From OER in Education

link=|alt=OER Guidance for Schools logos: Book, head, scissors, stamp. The head is highlighted for Guidance 2.

OER Guidance for Schools 2

Understanding Open Licensing

This Guidance document introduces school staff to open licensing. It covers copyright, fair dealing, different types of Creative Commons licences and the public domain.

What is an open licence?

Open content, including Open Educational Resources (OER), can be described as legally free. This legal freedom is expressed through a licence — called an open licence — through which the copyright holder grants permission to use, access and re-distribute work with few restrictions. For example, a set of lesson plans made available under a Creative Commons open licence on a website means that anybody is free to view, print and share the work. The majority of Creative Commons licences also provide permission to adapt and change the work, and share your adapted content online or in print.

Understanding copyright

Copyright is a type of intellectual property which grants the owner of the copyright exclusive rights to control how their work is used, reproduced and credited, as well as compensation in association with any use or reproduction of their work.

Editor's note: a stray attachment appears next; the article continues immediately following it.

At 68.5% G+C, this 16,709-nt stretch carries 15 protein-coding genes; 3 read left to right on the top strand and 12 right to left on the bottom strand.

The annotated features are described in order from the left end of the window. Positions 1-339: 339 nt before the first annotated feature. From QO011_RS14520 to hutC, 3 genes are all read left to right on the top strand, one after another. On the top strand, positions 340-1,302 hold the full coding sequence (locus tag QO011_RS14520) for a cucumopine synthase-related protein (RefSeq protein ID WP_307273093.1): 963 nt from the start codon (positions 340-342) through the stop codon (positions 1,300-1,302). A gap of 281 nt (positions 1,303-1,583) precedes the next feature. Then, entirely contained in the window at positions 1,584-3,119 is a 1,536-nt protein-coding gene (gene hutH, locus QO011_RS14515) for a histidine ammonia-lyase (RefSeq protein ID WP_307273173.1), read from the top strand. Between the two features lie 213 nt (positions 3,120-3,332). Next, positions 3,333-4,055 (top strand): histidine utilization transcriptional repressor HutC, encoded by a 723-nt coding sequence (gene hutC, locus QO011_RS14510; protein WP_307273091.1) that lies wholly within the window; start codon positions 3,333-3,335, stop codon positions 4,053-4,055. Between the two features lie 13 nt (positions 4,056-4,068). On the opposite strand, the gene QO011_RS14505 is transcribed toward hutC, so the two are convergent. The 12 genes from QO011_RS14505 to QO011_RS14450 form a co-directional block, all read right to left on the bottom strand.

Usually, the owner is the author of a work, unless they have transferred the copyright to someone else, like a publisher. Where a work has been produced in the line of employment, the employer, rather than the author, holds the rights to the work, unless a specific agreement has been made. Copyrighted content without a licence granting permissions for reuse or further distribution is ‘closed’ content; the work cannot legally be copied or reused in its entirety, unless usage can be defended under one of the UK’s limited “fair dealing exceptions” (see below). Generally, the only permission granted by default is for viewing, reading or listening to the work. These works cannot be shared, modified or reused without permission from the copyright holder. Copyright applies to all original works, including films, songs, images, books, dramas, sound recordings, TV and radio broadcasts, and Internet publications and transmissions. From a school’s perspective, works also include educational resources such as lesson plans, study materials, revision guides, homework tasks, and diagrams.

Works acquire copyright automatically, without the need to register the work. Copyright is granted to new works when they are recorded in a material form, such as being written down or saved on a computer. It does not matter if you cannot see the © symbol — or if the site hosting the work is non-commercial — copyright rules still apply.

Copyright lasts for the lifetime of the creator, plus usually an additional few decades following their death, depending on the type of work. In the UK, copyright for literary, dramatic, musical or artistic works lasts for 70 years from the death of the last remaining author of the work.

If a work is copyrighted, or if you are unsure of a work’s copyright status, you should not copy, reuse or modify the work without getting the permission of the copyright holder.